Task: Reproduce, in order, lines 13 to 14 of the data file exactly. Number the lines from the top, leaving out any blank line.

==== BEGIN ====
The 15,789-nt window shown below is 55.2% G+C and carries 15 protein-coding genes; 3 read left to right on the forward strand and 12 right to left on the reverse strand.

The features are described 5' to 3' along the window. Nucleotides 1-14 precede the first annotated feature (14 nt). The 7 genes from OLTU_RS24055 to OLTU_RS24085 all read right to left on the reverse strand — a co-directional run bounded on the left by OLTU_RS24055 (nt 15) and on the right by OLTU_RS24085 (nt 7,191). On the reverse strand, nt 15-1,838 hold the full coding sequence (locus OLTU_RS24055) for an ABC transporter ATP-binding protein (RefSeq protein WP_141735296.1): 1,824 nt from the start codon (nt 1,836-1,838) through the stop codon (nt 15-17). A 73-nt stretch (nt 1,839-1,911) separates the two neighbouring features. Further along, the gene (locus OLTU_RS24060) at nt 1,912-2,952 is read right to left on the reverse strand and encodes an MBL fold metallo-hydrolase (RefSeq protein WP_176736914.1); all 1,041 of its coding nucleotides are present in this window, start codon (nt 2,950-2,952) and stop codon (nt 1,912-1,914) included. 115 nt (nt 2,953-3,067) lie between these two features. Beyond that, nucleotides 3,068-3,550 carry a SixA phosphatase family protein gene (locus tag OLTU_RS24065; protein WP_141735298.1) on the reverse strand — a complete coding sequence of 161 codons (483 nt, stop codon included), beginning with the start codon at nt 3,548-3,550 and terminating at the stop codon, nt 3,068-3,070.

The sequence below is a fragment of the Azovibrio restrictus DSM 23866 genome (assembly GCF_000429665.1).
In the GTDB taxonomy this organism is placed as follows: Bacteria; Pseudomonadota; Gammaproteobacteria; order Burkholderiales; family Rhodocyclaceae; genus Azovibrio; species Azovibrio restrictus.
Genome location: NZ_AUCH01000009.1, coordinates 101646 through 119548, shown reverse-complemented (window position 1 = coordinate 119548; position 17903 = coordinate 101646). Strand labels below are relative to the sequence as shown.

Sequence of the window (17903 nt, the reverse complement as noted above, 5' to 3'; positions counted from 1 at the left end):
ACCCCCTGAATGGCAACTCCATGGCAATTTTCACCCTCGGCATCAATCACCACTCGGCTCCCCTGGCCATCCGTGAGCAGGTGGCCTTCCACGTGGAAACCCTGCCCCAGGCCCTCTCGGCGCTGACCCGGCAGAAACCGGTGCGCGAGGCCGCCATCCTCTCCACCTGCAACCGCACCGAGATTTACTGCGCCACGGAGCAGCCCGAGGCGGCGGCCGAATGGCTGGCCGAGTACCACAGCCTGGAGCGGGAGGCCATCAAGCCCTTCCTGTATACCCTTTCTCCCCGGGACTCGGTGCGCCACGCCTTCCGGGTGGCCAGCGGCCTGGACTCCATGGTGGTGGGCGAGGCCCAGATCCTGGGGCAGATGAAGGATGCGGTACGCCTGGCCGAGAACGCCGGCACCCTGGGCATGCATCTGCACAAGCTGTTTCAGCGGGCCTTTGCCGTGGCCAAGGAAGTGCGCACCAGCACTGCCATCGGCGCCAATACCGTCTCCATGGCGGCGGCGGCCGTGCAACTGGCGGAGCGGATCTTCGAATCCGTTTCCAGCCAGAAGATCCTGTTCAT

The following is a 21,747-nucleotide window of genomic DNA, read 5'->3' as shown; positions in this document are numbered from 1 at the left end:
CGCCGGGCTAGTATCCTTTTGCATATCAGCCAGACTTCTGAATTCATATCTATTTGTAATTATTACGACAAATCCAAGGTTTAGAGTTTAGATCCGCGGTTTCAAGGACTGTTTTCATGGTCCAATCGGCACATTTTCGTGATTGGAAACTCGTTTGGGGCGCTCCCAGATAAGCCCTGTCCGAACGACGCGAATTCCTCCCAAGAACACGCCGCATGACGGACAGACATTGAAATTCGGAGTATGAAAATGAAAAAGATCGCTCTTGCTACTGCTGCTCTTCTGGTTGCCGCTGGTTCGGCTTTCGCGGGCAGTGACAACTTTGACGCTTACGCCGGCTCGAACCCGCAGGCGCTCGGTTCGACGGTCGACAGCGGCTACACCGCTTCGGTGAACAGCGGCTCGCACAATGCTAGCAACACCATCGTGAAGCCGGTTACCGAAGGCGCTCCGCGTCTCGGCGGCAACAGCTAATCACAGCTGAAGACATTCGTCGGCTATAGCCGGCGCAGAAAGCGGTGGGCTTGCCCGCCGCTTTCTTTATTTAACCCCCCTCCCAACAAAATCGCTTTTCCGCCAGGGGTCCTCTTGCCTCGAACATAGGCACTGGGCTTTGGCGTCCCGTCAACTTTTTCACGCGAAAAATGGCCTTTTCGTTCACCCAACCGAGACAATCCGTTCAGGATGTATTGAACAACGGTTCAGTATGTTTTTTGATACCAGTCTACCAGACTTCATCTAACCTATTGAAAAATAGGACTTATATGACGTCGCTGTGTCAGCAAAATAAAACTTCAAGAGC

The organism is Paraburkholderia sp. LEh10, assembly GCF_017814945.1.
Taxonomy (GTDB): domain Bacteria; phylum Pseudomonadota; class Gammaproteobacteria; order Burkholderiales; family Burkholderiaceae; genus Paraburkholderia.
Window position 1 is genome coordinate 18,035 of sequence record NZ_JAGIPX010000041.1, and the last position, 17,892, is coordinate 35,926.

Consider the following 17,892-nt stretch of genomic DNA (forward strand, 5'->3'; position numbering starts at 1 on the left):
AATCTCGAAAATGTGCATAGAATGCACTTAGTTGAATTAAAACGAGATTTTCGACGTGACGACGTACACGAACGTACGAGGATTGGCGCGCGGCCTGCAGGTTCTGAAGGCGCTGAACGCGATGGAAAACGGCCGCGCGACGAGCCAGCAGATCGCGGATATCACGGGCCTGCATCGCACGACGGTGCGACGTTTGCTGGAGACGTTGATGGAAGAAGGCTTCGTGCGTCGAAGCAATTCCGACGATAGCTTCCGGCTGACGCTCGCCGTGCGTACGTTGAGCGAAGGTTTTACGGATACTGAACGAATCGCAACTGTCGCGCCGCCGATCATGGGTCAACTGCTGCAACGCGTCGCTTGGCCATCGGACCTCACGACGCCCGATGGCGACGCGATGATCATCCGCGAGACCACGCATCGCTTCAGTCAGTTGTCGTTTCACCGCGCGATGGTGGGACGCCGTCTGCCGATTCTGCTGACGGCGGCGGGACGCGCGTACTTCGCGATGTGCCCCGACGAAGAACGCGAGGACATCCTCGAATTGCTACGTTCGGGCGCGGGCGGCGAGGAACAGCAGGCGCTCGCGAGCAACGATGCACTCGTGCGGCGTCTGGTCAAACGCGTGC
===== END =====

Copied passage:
Consider the following 17,892-nt stretch of genomic DNA (forward strand, 5'->3'; position numbering starts at 1 on the left):
AATCTCGAAAATGTGCATAGAATGCACTTAGTTGAATTAAAACGAGATTTTCGACGTGACGACGTACACGAACGTACGAGGATTGGCGCGCGGCCTGCAGGTTCTGAAGGCGCTGAACGCGATGGAAAACGGCCGCGCGACGAGCCAGCAGATCGCGGATATCACGGGCCTGCATCGCACGACGGTGCGACGTTTGCTGGAGACGTTGATGGAAGAAGGCTTCGTGCGTCGAAGCAATTCCGACGATAGCTTCCGGCTGACGCTCGCCGTGCGTACGTTGAGCGAAGGTTTTACGGATACTGAACGAATCGCAACTGTCGCGCCGCCGATCATGGGTCAACTGCTGCAACGCGTCGCTTGGCCATCGGACCTCACGACGCCCGATGGCGACGCGATGATCATCCGCGAGACCACGCATCGCTTCAGTCAGTTGTCGTTTCACCGCGCGATGGTGGGACGCCGTCTGCCGATTCTGCTGACGGCGGCGGGACGCGCGTACTTCGCGATGTGCCCCGACGAAGAACGCGAGGACATCCTCGAATTGCTACGTTCGGGCGCGGGCGGCGAGGAACAGCAGGCGCTCGCGAGCAACGATGCACTCGTGCGGCGTCTGGTCAAACGCGTGC